5 ways to fight depression

May 9, 2019 Brain Health

Did you know that an estimated one in six South Africans have, or will suffer from, depression? As such, this all too regular affliction is often referred to as the ‘common cold of mental illness’.

But how do you know whether you’re depressed or simply having a bad day?

Well, if you’re clinically depressed, you’ve likely encountered some of the following symptoms over an extended period:

  • Persistently depressed and hopeless mood
  • Feeling sad or empty
  • Frequent teariness, irritability or aggression
  • Poor or excessive appetite, with unexplained weight gain or loss
  • Low energy and fatigue

Decreased interest in daily activities and pleasure in activities previously enjoyed.

Beating the blues

It is important to deal with depression and find ways to cope with it to prevent it from escalating. How do you overcome an affliction which by its very nature is almost intangible? Here are a few key steps to follow to deal with depression:

1. Find the right medication

The South African Depression and Anxiety Group’s Cathy Amoore explains that many people avoid taking medication because they think it’s toxic or addictive. “This is simply not true. In some cases, medication is necessary to stabilise brain chemicals, which aren’t functioning correctly in depression, so that you have the strength to get into therapy and get well. Treating depression is a many-pronged ‘attack’, though. Medication just forms one of these prongs.”

2. Food for thought

It can be hard to eat correctly when suffering from depression. You may crave carbohydrates and sweets or lose your appetite. But irregular eating habits only worsen things. It’s essential to keep your blood sugar levels stable, and take care of yourself by eating to nourish your brain and nervous system. Supplements like Vital Maxi B, Vital Omega 3 Concentrate and Vital Salmon Oil are integral to maintaining and forming a healthy brain and nervous system function.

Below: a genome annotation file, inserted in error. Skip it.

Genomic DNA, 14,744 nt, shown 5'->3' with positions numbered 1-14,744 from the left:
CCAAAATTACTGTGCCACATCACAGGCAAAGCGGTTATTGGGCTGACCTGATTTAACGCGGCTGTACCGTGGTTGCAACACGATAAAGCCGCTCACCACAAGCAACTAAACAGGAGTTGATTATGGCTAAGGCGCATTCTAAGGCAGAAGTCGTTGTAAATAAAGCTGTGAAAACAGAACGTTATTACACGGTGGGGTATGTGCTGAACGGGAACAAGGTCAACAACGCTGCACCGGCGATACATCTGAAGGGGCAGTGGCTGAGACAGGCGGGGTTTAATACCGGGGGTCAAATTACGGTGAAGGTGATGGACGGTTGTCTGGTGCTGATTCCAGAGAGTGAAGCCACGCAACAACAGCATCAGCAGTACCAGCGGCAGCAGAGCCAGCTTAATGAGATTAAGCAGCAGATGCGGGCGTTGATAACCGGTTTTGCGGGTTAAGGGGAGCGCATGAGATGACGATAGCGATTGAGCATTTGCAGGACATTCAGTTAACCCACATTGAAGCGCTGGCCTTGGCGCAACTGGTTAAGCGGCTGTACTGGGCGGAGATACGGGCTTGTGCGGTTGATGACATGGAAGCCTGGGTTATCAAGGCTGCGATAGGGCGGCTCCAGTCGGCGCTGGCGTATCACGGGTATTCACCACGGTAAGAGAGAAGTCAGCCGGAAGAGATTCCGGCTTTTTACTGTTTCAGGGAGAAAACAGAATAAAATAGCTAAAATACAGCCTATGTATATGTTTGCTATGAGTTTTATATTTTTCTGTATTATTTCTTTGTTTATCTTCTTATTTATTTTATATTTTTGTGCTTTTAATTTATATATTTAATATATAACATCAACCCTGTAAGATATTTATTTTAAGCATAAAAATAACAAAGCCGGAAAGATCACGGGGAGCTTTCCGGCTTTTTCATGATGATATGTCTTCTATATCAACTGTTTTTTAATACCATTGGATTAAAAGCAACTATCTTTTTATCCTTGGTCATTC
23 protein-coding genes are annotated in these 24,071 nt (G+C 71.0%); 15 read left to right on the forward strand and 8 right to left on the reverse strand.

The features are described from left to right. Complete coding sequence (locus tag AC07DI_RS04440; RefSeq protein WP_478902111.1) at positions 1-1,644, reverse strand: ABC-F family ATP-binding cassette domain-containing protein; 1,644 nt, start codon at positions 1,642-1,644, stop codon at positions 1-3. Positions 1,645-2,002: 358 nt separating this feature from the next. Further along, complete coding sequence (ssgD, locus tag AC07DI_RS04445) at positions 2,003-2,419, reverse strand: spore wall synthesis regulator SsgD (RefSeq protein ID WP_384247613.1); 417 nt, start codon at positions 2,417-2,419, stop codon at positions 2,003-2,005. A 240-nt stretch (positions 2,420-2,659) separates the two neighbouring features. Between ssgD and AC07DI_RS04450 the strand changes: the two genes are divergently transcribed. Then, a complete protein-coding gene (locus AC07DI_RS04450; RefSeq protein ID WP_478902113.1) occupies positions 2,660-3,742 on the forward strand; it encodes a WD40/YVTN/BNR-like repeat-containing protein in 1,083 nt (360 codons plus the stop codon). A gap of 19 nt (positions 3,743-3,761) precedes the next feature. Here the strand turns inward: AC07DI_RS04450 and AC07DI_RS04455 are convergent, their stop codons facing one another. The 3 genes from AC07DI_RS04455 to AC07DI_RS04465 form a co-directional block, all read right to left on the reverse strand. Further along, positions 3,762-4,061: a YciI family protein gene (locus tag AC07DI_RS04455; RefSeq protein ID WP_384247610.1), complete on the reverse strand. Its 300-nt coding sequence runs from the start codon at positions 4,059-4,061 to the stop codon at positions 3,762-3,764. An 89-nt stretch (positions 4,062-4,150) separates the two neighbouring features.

3. A friend indeed

Depression sufferers often withdraw, fearing they may burden loved ones. But people who love you, really do care and want to help – they often just don’t know how to. Don’t be afraid to tell them what they can do to help – even if it means leaving you alone – by communicating your feelings more clearly, you’ll be better placed to deal with them, and be more readily able to call on support when you need it.

4. Keep moving

Whether it’s a hot shower, scented body lotion, tasty breakfast food, yoga or exercise – set things up so you’re tempted to get out of bed. Once you’re washed, dressed and have eaten something, you’ll invariably feel better.

5. Important safety note

If you or a loved one feel depressed or are having suicidal thoughts, contact your doctor immediately. Never discontinue any antidepressant without the assistance of a qualified medical practitioner. Sudden cessation of the medicine can cause a shock to the system which will worsen the condition and/or make you feel very ill. Instead, work with your doctor to taper off medication if necessary and find an alternative solution where possible. Nutritional, homeopathic and herbal supplements generally work well alongside allopathic medication.